Susan Quinn
    @SusanQuinn

    WillowSpring (View Comment):

    My wife and I are in our 70’s and I am very happy that we enjoy each other’s company very much and live in a rural community. I don’t wear a mask when I’m outside and walking the dog down the street, but I am the designated shopper. (Today, on the way home, I had to slow for 3 Wild Turkeys walking down the road just before my driveway)

    When I go to the nearest town for shopping, I feel like I am in some sort of new remake of “1984” with everyone wearing masks coming and going into the stores.

    What makes me feel that this “mask mania” is all political is that there is no guidance about what I guess would be called “mask hygiene”. That is, should it be paper or cloth. If cloth, how often should you clean it and how? How do you take care of it when you aren’t wearing it to keep it ‘safe’. What are the rules about touching it when you have it on?

    Another thing that makes me doubt the “mask” rules is that there are very few places to buy new new ones. Yes, I know they are available online from multiple sources, but if they are so critical, wouldn’t they be readily available at pharmacies and grocery stores, etc?

    It is as if the “mask culture” is some sort of “cargo cult”. We totally misunderstand the rationale behind them, but we will keep wearing them in hopes of good things to come.

    Excellent points, @WillowSpring. We have masks made of fabric, since we don’t want to buy a boatload and wear them only when necessary. It is most definitely political.

    • #21
  22. WillowSpring Member
    WillowSpring
    @WillowSpring

    Susan Quinn (View Comment):
    We have masks made of fabric, since we don’t want to buy a boatload and wear them only when necessary.

    Where did you get them?  We have a couple from our Health Insurance (Humana), but other than online, I haven’t seen anywhere to get them.

    • #22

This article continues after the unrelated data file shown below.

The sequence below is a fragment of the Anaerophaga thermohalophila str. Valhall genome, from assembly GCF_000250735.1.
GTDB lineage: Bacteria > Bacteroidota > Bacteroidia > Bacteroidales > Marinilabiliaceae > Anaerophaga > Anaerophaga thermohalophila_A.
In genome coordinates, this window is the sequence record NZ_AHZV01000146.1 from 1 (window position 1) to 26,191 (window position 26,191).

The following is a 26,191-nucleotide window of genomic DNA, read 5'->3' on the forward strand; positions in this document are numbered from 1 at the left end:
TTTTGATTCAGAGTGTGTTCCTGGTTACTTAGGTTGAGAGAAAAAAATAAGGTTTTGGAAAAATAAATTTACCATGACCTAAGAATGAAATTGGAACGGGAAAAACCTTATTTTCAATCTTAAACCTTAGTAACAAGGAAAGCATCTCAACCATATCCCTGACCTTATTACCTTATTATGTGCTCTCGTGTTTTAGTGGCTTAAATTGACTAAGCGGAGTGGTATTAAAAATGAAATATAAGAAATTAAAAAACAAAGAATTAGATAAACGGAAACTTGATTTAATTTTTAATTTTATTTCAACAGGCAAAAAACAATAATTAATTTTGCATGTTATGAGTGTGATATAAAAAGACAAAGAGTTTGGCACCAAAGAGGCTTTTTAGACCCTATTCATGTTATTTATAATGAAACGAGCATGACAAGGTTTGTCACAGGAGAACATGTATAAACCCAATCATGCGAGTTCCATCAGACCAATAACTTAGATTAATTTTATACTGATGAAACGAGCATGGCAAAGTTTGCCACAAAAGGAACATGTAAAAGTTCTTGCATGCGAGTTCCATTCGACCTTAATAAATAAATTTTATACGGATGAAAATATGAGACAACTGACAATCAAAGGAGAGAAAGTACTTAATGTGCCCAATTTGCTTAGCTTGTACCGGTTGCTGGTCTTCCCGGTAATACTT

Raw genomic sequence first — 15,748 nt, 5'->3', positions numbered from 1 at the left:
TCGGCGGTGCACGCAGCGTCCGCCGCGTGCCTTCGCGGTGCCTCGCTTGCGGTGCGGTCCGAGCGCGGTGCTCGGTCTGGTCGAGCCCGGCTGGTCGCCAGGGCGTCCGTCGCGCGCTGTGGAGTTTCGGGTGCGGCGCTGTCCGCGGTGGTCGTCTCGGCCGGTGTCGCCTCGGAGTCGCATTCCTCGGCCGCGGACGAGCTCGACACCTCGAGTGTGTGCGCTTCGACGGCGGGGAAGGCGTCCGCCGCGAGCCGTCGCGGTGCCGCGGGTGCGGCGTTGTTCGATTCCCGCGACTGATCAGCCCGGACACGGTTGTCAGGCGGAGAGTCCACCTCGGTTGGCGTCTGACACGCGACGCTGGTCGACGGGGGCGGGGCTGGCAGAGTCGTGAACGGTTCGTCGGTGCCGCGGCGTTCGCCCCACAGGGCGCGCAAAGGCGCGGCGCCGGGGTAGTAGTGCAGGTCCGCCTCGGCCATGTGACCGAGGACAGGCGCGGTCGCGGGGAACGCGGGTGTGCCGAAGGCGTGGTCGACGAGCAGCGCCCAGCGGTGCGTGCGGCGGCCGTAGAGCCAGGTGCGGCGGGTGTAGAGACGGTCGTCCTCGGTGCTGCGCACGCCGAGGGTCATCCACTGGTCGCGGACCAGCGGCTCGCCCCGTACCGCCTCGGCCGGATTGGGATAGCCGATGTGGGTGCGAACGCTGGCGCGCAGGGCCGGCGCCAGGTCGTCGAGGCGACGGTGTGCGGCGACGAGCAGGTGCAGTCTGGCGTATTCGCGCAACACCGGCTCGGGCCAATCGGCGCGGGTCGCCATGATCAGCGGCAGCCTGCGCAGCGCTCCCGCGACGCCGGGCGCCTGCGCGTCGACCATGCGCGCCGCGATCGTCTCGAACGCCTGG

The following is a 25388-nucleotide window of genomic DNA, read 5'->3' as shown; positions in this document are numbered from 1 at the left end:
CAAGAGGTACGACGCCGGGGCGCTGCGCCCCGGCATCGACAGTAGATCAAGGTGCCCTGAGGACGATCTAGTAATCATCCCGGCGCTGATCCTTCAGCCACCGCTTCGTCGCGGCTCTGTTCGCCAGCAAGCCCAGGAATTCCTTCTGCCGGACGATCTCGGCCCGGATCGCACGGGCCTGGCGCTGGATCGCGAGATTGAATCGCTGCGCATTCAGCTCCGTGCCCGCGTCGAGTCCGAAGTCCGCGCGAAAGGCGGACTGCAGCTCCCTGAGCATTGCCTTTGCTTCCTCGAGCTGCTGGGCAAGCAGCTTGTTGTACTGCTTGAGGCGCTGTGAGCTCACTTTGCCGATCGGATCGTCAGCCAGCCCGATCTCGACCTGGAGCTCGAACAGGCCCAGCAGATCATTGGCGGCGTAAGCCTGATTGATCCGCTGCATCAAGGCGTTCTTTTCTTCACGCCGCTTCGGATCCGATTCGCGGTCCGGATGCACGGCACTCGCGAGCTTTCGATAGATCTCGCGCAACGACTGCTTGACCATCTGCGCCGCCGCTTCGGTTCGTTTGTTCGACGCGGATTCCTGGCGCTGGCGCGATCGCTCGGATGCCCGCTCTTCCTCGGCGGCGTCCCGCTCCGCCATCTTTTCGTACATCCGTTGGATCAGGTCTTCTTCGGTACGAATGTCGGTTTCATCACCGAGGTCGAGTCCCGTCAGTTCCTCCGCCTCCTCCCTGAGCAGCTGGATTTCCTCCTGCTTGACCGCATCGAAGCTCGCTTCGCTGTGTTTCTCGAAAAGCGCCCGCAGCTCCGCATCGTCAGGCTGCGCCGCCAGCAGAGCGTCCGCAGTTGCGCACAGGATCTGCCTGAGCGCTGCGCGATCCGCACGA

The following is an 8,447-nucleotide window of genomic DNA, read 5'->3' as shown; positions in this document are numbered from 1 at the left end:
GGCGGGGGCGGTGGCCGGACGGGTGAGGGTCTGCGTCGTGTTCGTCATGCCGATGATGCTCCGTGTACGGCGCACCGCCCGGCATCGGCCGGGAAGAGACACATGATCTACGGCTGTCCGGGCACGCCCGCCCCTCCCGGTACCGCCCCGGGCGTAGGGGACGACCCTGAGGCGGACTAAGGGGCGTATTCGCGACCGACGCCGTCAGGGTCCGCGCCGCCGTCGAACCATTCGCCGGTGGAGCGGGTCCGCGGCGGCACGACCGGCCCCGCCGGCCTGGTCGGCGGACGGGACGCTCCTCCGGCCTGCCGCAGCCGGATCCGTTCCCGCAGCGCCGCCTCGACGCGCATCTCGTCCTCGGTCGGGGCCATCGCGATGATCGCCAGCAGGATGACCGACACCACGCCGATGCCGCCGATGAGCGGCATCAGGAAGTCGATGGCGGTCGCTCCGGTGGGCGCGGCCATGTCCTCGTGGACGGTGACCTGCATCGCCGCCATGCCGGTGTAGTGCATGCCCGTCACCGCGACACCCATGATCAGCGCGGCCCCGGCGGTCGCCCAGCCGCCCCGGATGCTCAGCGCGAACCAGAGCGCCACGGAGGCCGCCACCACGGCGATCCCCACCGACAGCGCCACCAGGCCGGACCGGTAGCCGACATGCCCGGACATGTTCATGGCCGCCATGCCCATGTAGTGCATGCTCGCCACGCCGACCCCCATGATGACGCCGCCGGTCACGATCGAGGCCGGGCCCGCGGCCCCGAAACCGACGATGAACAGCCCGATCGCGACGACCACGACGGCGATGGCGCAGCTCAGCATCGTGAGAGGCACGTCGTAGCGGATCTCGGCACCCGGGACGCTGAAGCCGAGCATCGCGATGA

23. Susan Quinn Contributor
    Susan Quinn
    @SusanQuinn

    WillowSpring (View Comment):

    Susan Quinn (View Comment):
    We have masks made of fabric, since we don’t want to buy a boatload and wear them only when necessary.

    Where did you get them? We have a couple from our Health Insurance (Humana), but other than online, I haven’t seen anywhere to get them.

    Two places I’d suggest are etsy.com and put in “face masks.” But my personal favorite was recommended by @arahant–my personal favorite is “The Scream” https://diashop.org/face-masks/ These are more expensive, because the museum wants to make money on them, but they’re also adjustable and well made.

    • #23
  24. JustmeinAZ Member
    JustmeinAZ
    @JustmeinAZ

    Susan Quinn (View Comment):
    We have masks made of fabric, since we don’t want to buy a boatload and wear them only when necessary.

    My hubby bought a box of the paper masks but I just wear the same one over and over. I haven’t drooled on it or anything – just one tiny chocolate stain. Can’t count the number of times I pinch it around the nose to pull it away so I can breathe. Masks are a joke.

     

    • #24
  25. Annefy Member
    Annefy
    @Annefy

    Susan Quinn (View Comment):

    WillowSpring (View Comment):

    Susan Quinn (View Comment):
    We have masks made of fabric, since we don’t want to buy a boatload and wear them only when necessary.

    Where did you get them? We have a couple from our Health Insurance (Humana), but other than online, I haven’t seen anywhere to get them.